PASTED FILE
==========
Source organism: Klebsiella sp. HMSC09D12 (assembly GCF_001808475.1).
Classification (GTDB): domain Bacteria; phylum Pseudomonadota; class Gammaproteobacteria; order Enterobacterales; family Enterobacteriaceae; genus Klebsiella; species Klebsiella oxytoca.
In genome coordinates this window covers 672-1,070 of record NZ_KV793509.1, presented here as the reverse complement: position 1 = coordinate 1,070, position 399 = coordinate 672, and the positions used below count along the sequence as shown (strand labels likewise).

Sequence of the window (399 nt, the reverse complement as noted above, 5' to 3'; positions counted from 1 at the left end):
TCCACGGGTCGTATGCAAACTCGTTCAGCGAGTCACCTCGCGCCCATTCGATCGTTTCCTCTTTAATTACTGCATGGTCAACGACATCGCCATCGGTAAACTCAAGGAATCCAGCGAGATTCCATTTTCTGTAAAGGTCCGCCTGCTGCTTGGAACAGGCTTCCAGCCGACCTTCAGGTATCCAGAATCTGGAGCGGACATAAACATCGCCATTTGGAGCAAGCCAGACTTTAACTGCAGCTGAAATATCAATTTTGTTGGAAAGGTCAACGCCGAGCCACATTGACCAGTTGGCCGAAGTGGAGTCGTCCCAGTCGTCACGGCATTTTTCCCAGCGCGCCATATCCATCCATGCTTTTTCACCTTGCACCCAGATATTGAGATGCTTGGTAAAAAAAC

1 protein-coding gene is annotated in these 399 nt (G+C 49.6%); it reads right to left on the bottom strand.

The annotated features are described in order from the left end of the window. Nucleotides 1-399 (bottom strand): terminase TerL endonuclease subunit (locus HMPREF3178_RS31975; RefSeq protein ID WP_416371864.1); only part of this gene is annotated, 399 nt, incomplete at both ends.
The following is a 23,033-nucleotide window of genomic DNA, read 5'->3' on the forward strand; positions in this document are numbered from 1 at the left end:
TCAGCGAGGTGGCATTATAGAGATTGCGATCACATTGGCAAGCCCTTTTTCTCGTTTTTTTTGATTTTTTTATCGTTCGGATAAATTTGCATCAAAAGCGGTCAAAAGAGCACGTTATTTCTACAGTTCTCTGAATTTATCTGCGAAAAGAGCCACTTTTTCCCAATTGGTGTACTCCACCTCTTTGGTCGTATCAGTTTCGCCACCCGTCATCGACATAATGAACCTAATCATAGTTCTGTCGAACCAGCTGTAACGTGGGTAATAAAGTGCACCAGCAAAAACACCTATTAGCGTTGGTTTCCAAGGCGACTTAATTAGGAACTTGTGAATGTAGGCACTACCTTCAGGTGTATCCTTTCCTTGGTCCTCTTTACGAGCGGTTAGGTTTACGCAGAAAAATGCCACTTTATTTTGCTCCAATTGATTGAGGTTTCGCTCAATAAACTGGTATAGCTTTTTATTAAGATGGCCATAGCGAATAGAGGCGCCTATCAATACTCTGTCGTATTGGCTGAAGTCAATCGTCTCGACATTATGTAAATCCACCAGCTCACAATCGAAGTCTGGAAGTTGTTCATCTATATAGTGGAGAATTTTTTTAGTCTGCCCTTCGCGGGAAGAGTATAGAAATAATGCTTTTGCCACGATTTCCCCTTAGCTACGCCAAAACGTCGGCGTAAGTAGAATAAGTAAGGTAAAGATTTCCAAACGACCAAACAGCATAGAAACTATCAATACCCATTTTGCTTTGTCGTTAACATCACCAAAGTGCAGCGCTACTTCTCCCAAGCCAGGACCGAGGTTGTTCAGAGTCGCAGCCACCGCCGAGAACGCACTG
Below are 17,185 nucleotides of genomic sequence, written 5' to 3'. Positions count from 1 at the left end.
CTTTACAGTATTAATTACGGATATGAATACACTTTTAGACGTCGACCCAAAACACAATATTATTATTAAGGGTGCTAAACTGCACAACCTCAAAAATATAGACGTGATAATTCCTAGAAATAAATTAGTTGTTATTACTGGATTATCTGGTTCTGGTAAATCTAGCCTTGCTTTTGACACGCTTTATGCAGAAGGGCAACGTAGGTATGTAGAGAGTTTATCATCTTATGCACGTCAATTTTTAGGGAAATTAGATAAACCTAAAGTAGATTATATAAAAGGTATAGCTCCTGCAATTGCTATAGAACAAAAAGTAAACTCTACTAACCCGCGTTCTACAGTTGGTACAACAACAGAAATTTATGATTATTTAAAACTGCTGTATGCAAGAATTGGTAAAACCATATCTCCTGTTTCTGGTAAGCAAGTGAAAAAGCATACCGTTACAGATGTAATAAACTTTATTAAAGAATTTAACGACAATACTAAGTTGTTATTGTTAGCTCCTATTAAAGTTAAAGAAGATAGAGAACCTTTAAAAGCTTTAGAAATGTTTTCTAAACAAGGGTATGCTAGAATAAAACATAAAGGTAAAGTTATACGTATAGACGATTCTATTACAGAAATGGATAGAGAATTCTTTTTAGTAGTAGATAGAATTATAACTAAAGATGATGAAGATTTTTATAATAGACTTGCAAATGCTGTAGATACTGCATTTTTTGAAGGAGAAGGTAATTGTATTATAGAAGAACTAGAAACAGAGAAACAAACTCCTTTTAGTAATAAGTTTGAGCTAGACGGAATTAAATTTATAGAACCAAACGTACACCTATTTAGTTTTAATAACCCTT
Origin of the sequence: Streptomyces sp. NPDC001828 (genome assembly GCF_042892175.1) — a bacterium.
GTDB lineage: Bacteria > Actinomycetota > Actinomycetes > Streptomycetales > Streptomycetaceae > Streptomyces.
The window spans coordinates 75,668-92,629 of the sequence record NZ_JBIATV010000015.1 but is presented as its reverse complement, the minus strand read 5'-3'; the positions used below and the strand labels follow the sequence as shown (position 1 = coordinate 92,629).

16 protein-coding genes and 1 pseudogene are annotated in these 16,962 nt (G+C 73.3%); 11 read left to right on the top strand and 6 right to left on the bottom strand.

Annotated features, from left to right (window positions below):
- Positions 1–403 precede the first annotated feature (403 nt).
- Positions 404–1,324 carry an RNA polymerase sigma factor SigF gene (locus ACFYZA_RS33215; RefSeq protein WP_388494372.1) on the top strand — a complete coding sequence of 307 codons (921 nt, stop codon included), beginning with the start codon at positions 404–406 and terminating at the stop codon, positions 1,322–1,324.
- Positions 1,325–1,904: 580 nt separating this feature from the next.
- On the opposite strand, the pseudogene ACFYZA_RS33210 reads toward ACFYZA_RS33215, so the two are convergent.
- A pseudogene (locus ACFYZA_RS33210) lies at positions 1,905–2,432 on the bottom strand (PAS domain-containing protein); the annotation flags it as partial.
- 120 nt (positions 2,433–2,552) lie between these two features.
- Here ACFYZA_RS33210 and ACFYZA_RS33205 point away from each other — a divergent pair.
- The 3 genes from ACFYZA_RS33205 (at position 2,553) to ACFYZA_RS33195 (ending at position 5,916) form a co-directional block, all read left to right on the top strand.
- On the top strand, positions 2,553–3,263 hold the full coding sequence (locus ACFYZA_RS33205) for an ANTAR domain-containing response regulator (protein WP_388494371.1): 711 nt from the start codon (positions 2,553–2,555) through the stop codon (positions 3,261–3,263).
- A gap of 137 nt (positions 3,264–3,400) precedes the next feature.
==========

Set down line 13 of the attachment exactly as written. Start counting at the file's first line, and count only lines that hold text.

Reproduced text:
GTDB lineage: Bacteria > Actinomycetota > Actinomycetes > Streptomycetales > Streptomycetaceae > Streptomyces.